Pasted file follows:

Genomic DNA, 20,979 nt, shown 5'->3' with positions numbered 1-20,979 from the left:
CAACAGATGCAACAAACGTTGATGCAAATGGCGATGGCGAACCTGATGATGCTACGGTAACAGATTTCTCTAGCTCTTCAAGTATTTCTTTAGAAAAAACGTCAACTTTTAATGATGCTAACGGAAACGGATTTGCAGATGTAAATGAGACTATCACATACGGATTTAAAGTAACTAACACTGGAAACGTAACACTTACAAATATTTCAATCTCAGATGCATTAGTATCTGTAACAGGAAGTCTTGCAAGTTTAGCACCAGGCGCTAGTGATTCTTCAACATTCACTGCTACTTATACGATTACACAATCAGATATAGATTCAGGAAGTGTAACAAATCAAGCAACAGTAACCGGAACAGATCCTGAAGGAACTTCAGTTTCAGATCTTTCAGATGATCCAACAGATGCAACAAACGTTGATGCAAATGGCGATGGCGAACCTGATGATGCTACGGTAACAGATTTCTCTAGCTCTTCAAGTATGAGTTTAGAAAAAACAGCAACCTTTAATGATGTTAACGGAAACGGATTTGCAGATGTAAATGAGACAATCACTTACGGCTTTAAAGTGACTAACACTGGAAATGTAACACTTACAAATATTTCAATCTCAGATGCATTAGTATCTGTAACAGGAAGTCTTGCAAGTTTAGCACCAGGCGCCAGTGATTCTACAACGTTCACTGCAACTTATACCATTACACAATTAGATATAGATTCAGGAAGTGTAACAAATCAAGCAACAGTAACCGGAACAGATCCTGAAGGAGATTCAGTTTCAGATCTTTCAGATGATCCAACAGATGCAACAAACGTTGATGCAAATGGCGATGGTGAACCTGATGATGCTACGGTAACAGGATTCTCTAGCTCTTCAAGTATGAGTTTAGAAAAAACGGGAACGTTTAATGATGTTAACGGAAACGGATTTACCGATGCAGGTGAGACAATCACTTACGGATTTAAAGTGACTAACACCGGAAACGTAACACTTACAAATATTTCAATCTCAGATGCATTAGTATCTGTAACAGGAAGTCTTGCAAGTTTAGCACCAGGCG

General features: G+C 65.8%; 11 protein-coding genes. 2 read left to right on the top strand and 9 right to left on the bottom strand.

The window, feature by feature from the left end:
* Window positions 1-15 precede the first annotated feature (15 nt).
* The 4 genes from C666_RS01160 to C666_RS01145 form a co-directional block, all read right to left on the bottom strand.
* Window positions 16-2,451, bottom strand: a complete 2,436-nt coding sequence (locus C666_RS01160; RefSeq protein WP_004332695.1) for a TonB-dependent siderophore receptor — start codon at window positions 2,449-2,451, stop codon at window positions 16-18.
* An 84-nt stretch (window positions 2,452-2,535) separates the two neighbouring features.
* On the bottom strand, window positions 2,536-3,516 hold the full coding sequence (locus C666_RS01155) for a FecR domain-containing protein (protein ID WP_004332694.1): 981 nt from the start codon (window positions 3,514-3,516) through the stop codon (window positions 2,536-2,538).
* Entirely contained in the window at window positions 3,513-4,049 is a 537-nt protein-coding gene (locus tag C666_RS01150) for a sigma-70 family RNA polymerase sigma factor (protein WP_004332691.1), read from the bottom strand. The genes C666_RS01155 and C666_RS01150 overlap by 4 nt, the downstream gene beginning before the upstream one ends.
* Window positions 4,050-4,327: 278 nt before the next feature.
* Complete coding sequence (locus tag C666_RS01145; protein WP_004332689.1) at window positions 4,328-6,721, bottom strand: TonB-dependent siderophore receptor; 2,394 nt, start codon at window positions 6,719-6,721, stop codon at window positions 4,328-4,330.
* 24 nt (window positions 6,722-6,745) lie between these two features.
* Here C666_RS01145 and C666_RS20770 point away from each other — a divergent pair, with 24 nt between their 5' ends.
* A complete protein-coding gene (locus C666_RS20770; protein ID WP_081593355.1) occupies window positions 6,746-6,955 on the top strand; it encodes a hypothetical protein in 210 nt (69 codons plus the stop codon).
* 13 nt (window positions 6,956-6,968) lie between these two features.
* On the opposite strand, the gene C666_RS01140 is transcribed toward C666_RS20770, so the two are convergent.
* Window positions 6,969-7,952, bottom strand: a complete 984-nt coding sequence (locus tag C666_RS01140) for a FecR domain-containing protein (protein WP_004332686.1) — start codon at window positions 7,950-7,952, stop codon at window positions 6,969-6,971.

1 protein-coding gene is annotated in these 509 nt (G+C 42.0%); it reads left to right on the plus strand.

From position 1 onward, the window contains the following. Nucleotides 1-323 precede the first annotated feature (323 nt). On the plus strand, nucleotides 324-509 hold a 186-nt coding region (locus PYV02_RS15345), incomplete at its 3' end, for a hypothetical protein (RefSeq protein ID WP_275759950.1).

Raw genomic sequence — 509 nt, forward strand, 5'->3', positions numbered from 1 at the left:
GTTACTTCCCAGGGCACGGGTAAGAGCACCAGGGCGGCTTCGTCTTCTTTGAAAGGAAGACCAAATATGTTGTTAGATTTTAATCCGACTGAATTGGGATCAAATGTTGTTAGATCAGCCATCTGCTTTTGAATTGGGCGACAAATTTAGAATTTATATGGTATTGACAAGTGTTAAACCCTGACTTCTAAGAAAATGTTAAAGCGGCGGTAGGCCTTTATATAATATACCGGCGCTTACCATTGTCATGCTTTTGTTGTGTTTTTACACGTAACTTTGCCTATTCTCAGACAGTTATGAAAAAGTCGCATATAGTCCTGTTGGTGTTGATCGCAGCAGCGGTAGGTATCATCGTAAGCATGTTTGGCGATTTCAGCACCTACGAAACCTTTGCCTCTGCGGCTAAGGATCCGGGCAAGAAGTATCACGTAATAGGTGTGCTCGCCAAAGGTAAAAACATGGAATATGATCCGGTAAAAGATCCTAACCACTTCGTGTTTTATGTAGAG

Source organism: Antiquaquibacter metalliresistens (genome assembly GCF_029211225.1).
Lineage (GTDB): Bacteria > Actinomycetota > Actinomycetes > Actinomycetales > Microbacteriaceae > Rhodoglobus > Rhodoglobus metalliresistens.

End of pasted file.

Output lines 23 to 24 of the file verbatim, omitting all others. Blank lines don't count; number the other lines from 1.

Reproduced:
Source organism: Antiquaquibacter metalliresistens (genome assembly GCF_029211225.1).
Lineage (GTDB): Bacteria > Actinomycetota > Actinomycetes > Actinomycetales > Microbacteriaceae > Rhodoglobus > Rhodoglobus metalliresistens.